Economic downturns have historically been a popular time to further your education. During the Great Recession, the number of students who returned to college after being in the workforce grew by 30%, according to the U.S. Census Bureau. Most students had either been in the labor market or otherwise out of school.
With the country now in a recession, enrolling could improve your job prospects significantly. Research from the last recession revealed that individuals with associate or bachelor's degrees maintained higher levels of employment (and smaller earnings reductions for women) than those without degrees.
Recently, people with at least a bachelor’s degree have had far lower unemployment rates compared to those without a degree, according to the Bureau of Labor Statistics.
Of course, school tuition and books add up. While financial aid opportunities exist—including scholarships, grants, and private and federal student loans—carefully weigh the pros and cons of a classroom return.
Go Back to School vs. Search For a Job
Should you keep looking for a job or sign up for classes? Recessions usually extend unemployment periods, and getting hired also requires more flexibility—including a willingness to shift to new industries—according to a Congressional Budget Office (CBO) report.
"Weigh how many available jobs you qualify for without going back to school," suggests job search expert Ron Auerbach, author of “Think Like an Interviewer: Your Job Hunting Guide to Success.”
During recessions, you’ll face tougher competition for the few available positions. If you find you're likely to have few opportunities or don’t have the skills necessary to compete, returning to school may be the ideal option.
"Use this time productively by going back to school and positioning yourself for your next career move for when the economy opens up more," advises Atlanta-based career coach Hallie Crawford. As well, schooling can prevent a gap on your resume if you can’t find work now.
Even in normal times, more school correlates with a lower unemployment rate and higher earnings—those with a master’s degree have twice the weekly median earnings of those with a high school diploma, according to the Bureau of Labor Services (BLS). An associate degree can boost median earnings by $141 a week when compared to a high-school diploma, according to the Bureau of Labor Statistics.
The Right Program for Future Career Prospects
Any courses or future degrees should help you find a new career (or advance your current career) after the recession ends. Reach out to people in your chosen field to research job prospects, and investigate the long-term outlook for the field.
"Consider informational interviews with people in your industry or the industries you're exploring to gather information about what it takes to transition into the field," Crawford suggests. An informational interview is an informal conversation with someone in your field to get career tips, experience, and advice. This conversation can tip you off as to whether school—or how much school—serves your long-term career goals.
Research salary data and probable demand for your chosen profession or industry through sites such as the Occupational Outlook Handbook from BLS, or Salary.com, or Glassdoor.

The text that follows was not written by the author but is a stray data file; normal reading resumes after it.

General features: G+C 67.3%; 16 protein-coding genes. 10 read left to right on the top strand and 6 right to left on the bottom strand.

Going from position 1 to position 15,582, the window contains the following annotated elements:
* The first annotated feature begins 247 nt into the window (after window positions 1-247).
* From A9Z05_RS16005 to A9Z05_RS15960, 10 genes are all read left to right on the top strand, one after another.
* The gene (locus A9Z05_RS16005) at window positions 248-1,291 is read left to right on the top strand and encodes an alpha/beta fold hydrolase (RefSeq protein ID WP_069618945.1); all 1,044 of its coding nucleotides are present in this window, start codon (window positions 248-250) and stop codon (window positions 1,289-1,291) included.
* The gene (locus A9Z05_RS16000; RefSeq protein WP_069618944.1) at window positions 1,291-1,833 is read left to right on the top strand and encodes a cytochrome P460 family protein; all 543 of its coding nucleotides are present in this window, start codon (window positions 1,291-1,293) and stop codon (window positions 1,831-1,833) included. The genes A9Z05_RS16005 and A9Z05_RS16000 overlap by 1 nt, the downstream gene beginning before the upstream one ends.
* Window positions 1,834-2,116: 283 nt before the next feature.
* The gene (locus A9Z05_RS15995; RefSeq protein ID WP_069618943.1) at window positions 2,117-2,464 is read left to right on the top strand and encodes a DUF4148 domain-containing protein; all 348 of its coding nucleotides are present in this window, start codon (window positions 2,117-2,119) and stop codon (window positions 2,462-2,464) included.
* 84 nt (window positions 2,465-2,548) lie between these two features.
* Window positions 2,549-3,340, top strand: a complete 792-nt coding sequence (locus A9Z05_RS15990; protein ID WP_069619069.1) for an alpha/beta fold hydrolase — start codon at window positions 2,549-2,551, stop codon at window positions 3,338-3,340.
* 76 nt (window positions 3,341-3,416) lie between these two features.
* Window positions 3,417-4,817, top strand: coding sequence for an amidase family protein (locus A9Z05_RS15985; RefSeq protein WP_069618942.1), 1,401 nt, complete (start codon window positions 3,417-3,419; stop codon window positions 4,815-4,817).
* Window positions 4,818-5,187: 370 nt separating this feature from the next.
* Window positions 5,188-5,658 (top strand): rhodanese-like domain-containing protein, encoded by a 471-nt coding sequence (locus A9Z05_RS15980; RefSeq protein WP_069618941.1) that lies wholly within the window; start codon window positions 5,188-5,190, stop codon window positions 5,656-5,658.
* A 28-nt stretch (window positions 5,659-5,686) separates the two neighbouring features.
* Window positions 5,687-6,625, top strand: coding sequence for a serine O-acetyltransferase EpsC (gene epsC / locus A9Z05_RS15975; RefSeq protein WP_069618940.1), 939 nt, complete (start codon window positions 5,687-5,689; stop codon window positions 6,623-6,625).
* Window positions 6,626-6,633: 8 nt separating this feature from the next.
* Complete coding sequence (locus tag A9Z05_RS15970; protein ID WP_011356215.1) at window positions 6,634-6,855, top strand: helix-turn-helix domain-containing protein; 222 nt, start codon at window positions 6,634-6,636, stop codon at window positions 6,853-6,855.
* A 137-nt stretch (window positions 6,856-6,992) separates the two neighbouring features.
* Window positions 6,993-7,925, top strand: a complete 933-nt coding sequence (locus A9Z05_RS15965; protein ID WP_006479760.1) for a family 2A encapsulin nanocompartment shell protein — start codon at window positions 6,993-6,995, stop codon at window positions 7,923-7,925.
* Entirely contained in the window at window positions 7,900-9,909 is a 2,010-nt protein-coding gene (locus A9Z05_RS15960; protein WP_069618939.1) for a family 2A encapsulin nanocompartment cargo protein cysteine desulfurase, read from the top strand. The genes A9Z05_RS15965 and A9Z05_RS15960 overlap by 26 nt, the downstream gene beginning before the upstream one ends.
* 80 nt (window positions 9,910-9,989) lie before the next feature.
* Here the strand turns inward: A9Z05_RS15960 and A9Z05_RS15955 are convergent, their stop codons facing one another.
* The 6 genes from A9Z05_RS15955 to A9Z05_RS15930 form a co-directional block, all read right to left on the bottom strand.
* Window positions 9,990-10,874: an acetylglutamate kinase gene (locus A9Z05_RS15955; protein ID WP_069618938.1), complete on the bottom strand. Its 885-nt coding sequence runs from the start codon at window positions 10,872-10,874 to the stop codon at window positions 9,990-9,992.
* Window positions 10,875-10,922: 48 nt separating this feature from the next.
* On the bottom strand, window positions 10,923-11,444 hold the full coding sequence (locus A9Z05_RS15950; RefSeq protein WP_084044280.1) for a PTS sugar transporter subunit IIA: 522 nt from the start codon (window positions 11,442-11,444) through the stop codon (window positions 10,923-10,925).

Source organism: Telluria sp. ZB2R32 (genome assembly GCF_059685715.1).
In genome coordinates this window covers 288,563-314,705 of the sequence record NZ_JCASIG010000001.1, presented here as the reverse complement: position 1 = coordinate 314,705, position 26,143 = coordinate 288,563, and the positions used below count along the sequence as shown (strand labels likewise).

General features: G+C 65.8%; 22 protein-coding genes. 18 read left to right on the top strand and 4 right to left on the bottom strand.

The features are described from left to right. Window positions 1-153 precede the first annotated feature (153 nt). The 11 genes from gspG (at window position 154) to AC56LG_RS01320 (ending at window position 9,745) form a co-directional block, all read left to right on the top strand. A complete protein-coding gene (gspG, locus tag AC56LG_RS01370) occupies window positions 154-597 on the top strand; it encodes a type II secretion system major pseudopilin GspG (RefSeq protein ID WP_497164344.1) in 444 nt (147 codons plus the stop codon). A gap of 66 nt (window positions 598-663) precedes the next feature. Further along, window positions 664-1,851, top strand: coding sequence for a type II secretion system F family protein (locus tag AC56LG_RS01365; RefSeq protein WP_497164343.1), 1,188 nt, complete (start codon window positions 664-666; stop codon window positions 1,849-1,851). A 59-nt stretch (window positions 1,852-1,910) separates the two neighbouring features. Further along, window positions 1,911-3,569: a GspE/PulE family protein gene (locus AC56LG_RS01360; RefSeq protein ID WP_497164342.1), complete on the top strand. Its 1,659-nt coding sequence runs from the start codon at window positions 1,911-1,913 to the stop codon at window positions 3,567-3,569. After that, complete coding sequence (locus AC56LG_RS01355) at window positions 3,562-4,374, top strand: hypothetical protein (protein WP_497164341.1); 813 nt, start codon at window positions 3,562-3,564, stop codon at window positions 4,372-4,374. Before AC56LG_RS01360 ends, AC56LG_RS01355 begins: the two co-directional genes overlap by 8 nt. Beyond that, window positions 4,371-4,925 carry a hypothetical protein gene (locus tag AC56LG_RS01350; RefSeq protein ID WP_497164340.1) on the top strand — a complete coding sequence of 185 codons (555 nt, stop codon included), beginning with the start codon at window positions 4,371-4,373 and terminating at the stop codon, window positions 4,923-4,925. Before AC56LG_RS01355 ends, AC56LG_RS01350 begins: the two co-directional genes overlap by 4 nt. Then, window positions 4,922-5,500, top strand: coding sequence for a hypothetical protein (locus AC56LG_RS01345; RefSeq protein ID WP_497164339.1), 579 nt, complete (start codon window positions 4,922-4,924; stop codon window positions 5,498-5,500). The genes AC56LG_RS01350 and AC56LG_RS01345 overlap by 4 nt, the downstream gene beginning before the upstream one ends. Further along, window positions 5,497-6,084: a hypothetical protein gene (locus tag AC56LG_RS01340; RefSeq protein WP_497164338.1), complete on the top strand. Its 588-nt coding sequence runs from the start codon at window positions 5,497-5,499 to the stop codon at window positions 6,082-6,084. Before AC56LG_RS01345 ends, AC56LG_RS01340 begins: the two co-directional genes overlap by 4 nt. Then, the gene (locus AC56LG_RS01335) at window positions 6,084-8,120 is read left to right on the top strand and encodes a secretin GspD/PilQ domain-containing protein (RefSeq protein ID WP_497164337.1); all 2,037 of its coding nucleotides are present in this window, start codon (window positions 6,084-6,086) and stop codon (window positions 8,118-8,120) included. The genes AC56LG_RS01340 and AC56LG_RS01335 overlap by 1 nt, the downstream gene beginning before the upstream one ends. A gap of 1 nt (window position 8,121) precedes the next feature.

Working Part-Time as a Student
Deciding to return to school doesn't need to be an all-or-nothing proposition. You can still conduct a job search while taking online or in-person courses, or attend school while employed part-time.
Even if you’re working, you won’t feel out of place in the classroom, as many schools today have enrollees who also hold down jobs. Taking classes that fit into your work schedule could be easier than ever before, due to the proliferation of online courses that can be taken anywhere, in a variety of time zones.
"Since many schools are offering online courses, it can be a great opportunity for many professionals," Crawford said. For example, many schools offer evening and part-time MBA classes.
Finding Money to Return to School
If you plan to return to school many federal financial aid options exist—despite the recession. In fact, online learning will count towards requirements for at least half-time attendance for federal aid eligibility, according to the U.S. Department of Education.
Federal loans require you to complete a Free Application for Federal Student Aid (FAFSA), which asks about your financial resources and income. If you've been working full-time until a recent layoff, it may seem like you have more money available for college than you actually do.
In this situation, the Department of Education urges returning students to contact the financial aid office at their chosen school—ideally even before completing the FAFSA. With proof of an income change, the school may be able to recalculate your financial aid package.
Grants and scholarships may also be available from academic institutions, state or local governments, private companies, or non-profit organizations. You should explore these sources of funding first as they do not have to be repaid.
Low-rate private student loans are available, too. Well-qualified borrowers and those with cosigners may be able to access the funding necessary.
The Bottom Line
Whether you should return to school in a recession depends on your situation. If further college could advance your career prospects, look into your options. You may find that a return to school full-time (or part-time) will boost your career. Do what's right for you over the long term.